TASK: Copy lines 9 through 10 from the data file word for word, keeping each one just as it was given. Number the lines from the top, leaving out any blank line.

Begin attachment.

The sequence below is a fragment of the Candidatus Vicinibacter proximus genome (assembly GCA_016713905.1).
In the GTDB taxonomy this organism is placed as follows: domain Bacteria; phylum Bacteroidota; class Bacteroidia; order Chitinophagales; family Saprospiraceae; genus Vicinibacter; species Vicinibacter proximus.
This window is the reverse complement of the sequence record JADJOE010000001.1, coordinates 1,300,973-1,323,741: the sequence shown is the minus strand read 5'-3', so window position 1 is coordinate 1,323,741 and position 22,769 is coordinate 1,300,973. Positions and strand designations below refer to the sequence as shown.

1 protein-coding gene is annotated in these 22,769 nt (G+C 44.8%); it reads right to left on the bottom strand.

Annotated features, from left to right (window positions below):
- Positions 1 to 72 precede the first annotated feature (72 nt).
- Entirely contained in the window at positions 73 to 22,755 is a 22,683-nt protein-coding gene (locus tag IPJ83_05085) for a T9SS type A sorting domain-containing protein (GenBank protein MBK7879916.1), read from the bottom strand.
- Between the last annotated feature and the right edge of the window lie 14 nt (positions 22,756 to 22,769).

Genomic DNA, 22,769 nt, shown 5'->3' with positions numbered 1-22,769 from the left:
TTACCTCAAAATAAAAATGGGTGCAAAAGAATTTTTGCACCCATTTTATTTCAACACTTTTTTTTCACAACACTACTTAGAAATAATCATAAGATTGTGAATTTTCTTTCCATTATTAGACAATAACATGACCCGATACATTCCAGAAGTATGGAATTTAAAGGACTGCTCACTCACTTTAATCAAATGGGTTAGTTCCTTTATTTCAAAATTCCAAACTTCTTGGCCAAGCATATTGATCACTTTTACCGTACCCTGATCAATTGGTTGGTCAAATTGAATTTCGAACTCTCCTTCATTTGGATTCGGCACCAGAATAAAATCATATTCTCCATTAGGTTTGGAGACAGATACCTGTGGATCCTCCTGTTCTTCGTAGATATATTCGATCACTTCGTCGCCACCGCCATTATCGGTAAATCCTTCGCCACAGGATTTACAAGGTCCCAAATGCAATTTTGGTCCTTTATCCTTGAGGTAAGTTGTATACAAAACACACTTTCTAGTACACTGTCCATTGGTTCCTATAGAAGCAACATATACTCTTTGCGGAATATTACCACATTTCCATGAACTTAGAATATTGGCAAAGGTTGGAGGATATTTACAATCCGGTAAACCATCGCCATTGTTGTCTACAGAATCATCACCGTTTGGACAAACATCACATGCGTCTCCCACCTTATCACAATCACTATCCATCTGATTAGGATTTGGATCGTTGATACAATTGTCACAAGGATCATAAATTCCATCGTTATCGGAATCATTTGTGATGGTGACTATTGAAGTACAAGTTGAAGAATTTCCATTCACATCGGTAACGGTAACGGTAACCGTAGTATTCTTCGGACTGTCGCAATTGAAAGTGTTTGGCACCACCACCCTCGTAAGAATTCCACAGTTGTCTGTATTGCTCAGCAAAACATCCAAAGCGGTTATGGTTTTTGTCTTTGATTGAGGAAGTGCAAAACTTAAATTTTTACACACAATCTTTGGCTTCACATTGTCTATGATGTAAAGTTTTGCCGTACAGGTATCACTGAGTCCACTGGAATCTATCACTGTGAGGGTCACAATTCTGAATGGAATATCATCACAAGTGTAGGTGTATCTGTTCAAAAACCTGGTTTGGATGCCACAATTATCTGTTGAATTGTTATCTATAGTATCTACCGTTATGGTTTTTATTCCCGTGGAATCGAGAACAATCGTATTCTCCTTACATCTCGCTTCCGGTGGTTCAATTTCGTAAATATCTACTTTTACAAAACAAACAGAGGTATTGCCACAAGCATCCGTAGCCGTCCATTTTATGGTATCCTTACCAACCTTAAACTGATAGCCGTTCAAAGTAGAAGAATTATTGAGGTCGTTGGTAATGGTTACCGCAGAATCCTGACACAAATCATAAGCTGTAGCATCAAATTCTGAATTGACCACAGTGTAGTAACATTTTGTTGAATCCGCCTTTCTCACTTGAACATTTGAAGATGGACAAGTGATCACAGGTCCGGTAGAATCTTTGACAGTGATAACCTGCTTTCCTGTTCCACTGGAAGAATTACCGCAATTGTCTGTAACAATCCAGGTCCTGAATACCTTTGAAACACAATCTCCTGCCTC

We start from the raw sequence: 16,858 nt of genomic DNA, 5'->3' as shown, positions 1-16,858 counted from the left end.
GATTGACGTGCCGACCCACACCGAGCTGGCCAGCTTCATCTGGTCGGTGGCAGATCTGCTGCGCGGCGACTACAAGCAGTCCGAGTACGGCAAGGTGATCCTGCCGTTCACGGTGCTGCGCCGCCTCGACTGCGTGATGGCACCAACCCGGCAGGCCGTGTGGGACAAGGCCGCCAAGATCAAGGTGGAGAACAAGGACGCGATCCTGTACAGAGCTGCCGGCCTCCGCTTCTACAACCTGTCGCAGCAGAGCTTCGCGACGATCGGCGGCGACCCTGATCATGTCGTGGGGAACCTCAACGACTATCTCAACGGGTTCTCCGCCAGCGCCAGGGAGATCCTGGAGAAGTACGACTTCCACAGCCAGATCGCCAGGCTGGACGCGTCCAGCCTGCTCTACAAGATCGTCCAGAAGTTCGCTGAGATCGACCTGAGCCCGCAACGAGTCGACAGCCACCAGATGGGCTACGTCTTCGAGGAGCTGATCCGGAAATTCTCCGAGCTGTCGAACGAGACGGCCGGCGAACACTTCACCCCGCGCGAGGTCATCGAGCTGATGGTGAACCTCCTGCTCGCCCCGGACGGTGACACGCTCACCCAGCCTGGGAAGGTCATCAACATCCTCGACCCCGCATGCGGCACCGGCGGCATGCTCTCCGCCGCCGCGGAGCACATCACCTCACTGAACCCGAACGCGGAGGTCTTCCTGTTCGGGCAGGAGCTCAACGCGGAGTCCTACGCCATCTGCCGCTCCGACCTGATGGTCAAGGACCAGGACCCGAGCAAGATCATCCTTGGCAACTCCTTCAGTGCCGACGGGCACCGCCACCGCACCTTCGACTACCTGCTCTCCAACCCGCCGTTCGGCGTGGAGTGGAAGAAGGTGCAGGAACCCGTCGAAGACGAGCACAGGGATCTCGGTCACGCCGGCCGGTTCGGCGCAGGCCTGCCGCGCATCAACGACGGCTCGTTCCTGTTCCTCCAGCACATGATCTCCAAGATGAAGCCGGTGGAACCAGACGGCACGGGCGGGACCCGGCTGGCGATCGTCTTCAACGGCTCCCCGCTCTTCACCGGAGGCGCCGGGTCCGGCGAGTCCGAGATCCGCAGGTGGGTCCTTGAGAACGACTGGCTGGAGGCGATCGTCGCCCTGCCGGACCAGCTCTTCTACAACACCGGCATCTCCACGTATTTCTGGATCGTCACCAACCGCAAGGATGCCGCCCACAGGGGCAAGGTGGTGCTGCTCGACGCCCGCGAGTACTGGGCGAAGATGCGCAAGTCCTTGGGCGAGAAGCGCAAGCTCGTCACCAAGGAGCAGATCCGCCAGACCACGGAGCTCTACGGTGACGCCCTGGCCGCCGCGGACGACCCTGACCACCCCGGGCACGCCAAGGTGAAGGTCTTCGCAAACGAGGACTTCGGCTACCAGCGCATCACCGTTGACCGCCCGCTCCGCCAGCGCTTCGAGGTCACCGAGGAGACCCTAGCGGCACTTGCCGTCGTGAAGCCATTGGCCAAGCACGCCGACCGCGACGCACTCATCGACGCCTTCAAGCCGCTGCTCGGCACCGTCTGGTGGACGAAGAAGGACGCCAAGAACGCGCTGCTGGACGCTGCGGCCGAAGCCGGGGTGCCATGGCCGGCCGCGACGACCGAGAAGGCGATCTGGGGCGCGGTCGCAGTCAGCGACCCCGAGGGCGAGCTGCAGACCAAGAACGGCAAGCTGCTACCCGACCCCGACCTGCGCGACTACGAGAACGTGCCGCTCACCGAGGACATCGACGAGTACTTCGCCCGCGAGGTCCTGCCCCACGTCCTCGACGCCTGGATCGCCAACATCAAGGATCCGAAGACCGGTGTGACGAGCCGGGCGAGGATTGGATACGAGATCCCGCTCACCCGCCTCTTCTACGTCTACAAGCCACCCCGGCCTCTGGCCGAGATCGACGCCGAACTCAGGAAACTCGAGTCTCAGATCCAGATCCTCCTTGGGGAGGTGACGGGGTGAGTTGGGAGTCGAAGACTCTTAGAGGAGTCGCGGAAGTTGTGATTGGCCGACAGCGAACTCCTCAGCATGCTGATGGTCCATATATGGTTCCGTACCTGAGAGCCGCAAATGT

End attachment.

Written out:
Genomic DNA, 22,769 nt, shown 5'->3' with positions numbered 1-22,769 from the left:
TTACCTCAAAATAAAAATGGGTGCAAAAGAATTTTTGCACCCATTTTATTTCAACACTTTTTTTTCACAACACTACTTAGAAATAATCATAAGATTGTGAATTTTCTTTCCATTATTAGACAATAACATGACCCGATACATTCCAGAAGTATGGAATTTAAAGGACTGCTCACTCACTTTAATCAAATGGGTTAGTTCCTTTATTTCAAAATTCCAAACTTCTTGGCCAAGCATATTGATCACTTTTACCGTACCCTGATCAATTGGTTGGTCAAATTGAATTTCGAACTCTCCTTCATTTGGATTCGGCACCAGAATAAAATCATATTCTCCATTAGGTTTGGAGACAGATACCTGTGGATCCTCCTGTTCTTCGTAGATATATTCGATCACTTCGTCGCCACCGCCATTATCGGTAAATCCTTCGCCACAGGATTTACAAGGTCCCAAATGCAATTTTGGTCCTTTATCCTTGAGGTAAGTTGTATACAAAACACACTTTCTAGTACACTGTCCATTGGTTCCTATAGAAGCAACATATACTCTTTGCGGAATATTACCACATTTCCATGAACTTAGAATATTGGCAAAGGTTGGAGGATATTTACAATCCGGTAAACCATCGCCATTGTTGTCTACAGAATCATCACCGTTTGGACAAACATCACATGCGTCTCCCACCTTATCACAATCACTATCCATCTGATTAGGATTTGGATCGTTGATACAATTGTCACAAGGATCATAAATTCCATCGTTATCGGAATCATTTGTGATGGTGACTATTGAAGTACAAGTTGAAGAATTTCCATTCACATCGGTAACGGTAACGGTAACCGTAGTATTCTTCGGACTGTCGCAATTGAAAGTGTTTGGCACCACCACCCTCGTAAGAATTCCACAGTTGTCTGTATTGCTCAGCAAAACATCCAAAGCGGTTATGGTTTTTGTCTTTGATTGAGGAAGTGCAAAACTTAAATTTTTACACACAATCTTTGGCTTCACATTGTCTATGATGTAAAGTTTTGCCGTACAGGTATCACTGAGTCCACTGGAATCTATCACTGTGAGGGTCACAATTCTGAATGGAATATCATCACAAGTGTAGGTGTATCTGTTCAAAAACCTGGTTTGGATGCCACAATTATCTGTTGAATTGTTATCTATAGTATCTACCGTTATGGTTTTTATTCCCGTGGAATCGAGAACAATCGTATTCTCCTTACATCTCGCTTCCGGTGGTTCAATTTCGTAAATATCTACTTTTACAAAACAAACAGAGGTATTGCCACAAGCATCCGTAGCCGTCCATTTTATGGTATCCTTACCAACCTTAAACTGATAGCCGTTCAAAGTAGAAGAATTATTGAGGTCGTTGGTAATGGTTACCGCAGAATCCTGACACAAATCATAAGCTGTAGCATCAAATTCTGAATTGACCACAGTGTAGTAACATTTTGTTGAATCCGCCTTTCTCACTTGAACATTTGAAGATGGACAAGTGATCACAGGTCCGGTAGAATCTTTGACAGTGATAACCTGCTTTCCTGTTCCACTGGAAGAATTACCGCAATTGTCTGTAACAATCCAGGTCCTGAATACCTTTGAAACACAATCTCCTGCCTC